Þar sem Liverpool Bloggið er allajafna líka kallað Kop.is er við hæfi að benda á mjög skemmtilega frétt af BBC sem Mark Lawrenson gerði um hæðina Spion Kop í Suður Afríku, hæðina sem The Kop á Anfield er nefnd eftir.
Eins og eflaust flestir vita dregur þessi frægasta stúka í sögunni (leyfi ég mér að fulllyrða) nafn sitt af hæð í Suður Afríku, Spion Kop þar sem margir hermenn frá Liverpool og svæðinu þar í kring létu lífið í bardögum. Það er auðvitað aðalatriðið í þessu innslagi.
En það sem er áhugavert þarna er að það var alls ekki Liverpool sem fyrst liða vottaði þessum föllnu hermönnum virðingu sína með því að skýra stúkuna The Kop. Heldur var það Woolwich Arsenal sem gerði það fyrst en nafnið varð eftir þegar liðið flutti sig yfir á nýjan völl stuttu seinna og síðan hefur varla heyrst nokkur skapaður hlutur á heimavelli Arsenal. Tveimur árum seinna var ný og voldug stúka á Anfield skýrð The Kop til heiðurs þessum föllnu hermönnum og er talið að einhverjir þeirra sem lifðu af hafi verið reglulegir gestir á Anfield. Í dag eru yfir 20 félög sem eiga “The Kop” á sínum velli, enginn þeirrra er samt nálægt þvi að vera jafn fræg og voldug og sú sem er á Anfield.
Annað skemmtilegt í þessu innslagi er að Winston Churchill var þarna einhverskonar sendiboði á meðan átökum stóð og sjálfur Ghandi var mættur helsprækur eftir að átökin voru afstaðin til að hlúa að særðum.
Ekki veit ég um hvað þetta stríð snérist annars og enn síður veit ég hvort bretarnir hafi verið eitthvað saklausari þarna heldur en þeir hafa verið í flestum stríðum áður en að þessu kom og hvað þá ef GHANDI var í hinu liðinu!!
En hvað sem því líður þá er bara einn maður sem virkilega er ennþá frægur fyrir þáttöku sína í þessum átökum, frægari en bæði Churchill og Ghandi þó ekki víst að hann hafi í raun nokkuð verið til:
Nei ok smá grín, þó margir tengi reyndar þetta frábæra lag (Poor Scouser Tommy) við bardagann á Spion Kop! Það er hinsvegar líklega til heiðurs þeim bresku hermönnum sem börðust og féllu í Norður Afríku í seinni heimsstyrjöldinni, enda Tommy t.d. í laginu from Spion Kop (á Anfield) og var skotinn af Old Natzi Gun.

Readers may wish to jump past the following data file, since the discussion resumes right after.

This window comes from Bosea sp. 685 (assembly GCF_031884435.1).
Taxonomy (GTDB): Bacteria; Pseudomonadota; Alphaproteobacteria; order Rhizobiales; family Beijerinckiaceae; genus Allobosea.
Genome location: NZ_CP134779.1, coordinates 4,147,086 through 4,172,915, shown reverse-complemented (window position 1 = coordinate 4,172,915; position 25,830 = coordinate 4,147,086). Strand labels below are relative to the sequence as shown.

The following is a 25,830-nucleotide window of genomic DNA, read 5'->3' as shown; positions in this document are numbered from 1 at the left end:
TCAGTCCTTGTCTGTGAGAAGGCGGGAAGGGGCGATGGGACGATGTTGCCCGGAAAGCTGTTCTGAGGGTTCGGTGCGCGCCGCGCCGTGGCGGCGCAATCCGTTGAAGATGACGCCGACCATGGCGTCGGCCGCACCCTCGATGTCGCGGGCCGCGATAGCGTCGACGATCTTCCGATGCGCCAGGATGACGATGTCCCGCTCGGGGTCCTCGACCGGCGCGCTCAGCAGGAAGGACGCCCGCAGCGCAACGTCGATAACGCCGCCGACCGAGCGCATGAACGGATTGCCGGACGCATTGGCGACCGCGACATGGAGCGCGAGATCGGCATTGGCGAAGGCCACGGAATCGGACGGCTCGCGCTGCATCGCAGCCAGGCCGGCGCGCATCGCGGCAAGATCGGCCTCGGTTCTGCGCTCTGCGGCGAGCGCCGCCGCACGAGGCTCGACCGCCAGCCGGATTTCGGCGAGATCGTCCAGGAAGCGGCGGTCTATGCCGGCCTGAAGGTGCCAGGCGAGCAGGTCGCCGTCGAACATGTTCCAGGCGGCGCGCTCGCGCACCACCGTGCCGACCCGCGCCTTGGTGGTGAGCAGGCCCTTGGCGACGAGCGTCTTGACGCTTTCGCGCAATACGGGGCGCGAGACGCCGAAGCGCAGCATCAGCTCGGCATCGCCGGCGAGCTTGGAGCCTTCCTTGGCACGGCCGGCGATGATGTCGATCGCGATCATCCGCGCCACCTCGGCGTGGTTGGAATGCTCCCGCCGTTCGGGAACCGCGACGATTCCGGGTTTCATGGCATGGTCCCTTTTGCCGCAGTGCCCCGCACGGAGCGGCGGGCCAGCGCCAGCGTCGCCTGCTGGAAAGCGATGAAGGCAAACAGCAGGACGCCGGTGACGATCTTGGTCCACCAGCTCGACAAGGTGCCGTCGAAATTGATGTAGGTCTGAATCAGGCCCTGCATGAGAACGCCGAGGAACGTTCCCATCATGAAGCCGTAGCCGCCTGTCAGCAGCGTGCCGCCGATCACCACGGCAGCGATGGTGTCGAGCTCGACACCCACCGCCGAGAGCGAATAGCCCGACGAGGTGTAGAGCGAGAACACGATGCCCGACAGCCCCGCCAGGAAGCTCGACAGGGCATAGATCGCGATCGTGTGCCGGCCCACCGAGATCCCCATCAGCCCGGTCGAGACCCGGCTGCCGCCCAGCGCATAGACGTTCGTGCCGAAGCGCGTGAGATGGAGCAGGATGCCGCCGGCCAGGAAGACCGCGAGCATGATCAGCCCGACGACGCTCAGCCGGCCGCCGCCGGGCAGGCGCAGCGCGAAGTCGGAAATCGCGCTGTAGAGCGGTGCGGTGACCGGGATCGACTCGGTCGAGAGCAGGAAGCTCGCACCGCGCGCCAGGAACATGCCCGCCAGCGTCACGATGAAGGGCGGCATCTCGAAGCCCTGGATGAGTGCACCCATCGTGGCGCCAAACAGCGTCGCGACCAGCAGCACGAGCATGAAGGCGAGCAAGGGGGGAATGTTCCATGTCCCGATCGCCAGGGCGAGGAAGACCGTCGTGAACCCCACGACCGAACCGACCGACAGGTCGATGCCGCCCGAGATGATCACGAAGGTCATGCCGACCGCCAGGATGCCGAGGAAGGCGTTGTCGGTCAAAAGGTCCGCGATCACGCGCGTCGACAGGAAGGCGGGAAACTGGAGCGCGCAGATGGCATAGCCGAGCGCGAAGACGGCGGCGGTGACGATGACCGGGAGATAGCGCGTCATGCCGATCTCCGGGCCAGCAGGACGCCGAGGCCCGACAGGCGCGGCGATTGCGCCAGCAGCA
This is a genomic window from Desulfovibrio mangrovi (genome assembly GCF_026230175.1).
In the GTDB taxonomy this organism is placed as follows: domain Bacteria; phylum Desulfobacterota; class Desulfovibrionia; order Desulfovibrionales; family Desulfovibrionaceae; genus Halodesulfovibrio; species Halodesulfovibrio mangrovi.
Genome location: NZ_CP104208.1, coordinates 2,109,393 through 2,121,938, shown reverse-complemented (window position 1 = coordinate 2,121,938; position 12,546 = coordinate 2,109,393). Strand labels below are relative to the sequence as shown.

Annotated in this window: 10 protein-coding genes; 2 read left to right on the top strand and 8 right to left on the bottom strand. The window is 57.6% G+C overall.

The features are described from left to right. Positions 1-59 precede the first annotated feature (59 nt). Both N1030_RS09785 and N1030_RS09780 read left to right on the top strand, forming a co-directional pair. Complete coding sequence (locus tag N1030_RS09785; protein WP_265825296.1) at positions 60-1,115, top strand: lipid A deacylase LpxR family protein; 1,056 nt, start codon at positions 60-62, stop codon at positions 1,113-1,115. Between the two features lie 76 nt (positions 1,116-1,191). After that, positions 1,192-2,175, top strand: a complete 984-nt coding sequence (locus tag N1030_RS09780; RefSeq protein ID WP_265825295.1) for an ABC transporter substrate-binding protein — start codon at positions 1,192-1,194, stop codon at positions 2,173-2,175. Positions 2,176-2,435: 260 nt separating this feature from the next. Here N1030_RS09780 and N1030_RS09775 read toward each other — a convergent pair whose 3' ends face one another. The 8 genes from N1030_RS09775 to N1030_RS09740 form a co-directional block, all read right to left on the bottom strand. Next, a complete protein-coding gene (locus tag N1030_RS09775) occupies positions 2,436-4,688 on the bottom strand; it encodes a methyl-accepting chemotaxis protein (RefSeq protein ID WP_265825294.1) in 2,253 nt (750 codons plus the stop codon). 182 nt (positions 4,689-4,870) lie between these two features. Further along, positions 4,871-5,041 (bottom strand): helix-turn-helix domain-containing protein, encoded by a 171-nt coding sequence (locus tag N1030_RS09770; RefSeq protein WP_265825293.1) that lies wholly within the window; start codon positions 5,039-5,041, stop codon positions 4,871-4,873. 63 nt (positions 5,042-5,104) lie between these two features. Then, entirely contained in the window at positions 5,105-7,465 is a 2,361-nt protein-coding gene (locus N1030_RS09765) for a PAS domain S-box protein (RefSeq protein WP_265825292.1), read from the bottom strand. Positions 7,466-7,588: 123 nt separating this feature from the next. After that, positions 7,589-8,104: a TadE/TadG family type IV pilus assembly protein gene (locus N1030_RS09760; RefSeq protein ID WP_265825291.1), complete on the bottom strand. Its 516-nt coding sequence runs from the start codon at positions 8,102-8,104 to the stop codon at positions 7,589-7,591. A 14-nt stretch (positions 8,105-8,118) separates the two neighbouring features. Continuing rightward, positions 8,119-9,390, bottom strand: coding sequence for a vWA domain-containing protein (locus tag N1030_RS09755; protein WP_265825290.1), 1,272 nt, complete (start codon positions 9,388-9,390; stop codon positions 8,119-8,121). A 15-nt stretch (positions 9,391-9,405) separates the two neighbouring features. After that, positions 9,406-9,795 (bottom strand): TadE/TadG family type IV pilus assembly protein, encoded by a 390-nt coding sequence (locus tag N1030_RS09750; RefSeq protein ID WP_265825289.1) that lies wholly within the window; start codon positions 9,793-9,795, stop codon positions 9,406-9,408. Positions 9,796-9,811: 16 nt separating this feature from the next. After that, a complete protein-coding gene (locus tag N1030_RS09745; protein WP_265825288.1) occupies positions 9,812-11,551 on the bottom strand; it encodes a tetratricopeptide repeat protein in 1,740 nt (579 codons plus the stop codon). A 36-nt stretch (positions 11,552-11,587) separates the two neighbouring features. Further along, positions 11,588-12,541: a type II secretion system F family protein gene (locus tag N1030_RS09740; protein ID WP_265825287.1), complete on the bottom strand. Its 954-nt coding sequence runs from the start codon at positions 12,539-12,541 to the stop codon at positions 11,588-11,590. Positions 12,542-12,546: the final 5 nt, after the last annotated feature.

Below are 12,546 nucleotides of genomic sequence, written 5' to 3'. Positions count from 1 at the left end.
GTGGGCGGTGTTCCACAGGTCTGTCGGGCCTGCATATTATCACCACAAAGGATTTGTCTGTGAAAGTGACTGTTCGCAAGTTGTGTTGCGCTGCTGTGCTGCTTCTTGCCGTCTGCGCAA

Ef þið smellið á lesa meira hér að neðan má sjá algjörlega frábæra sögu á bakvið hver Poor Scouser Tommy gæti hafa verið (já eða var).
POOR SCOUSER TOMMY THE UNTLD STORY – FROM THE URCHINS
Near Bootle docks in a terraced street
where kids played football in bare feet
stands little Tommy, 8 years of age
most kids were poor in pre war days.
They’d have to borrow, beg or steal
and rarely ate a decent meal
but no one held their heads in shame
for kids back then were all the same.
Together with his little mates
he’d peer through the dockyard gates
at merchant ships from far and wide
who’s cargo’s had them hypnotized.
They never stole for gain or greed
they stole for basic human need
a sense of ’conscience’ did not exist
thats just a word used by the rich.
As Tommy grew into his teens
he’d make a shilling by any means
he’d steal from Peter to pay back Paul
to watch his hometown play football.
To Anfield every other week
he’d amble through the cobbled streets
climbing gas lamps with dirty hands
stealing apples, and skipping trams.
He’d stand upon a wooden crate
to watch Kays team of 38
Mcdougal and Busby played at half back
while Balmer and Kinghorn led the attack.
Like all young lads he had no cares
life is such bliss, when your unaware
one big adventure from day to day
just eat and sleep, and steal and play.
For boys like Tommy, knew not their fate
a world wide conflict soon lay in wait
their youth was halted in its tracks
as war torn Europe, faced Hitlers wrath.
Now aged 16, Tom soon filled out
and learned to put himself about
he’d watch his team at anfield play
he’d sing and shout, but got carried away.
He developed a taste for the local brew
and before each match, had quite a few
he’d run on the pitch to the penalty spot
but was unfortunately thrown out quite alot.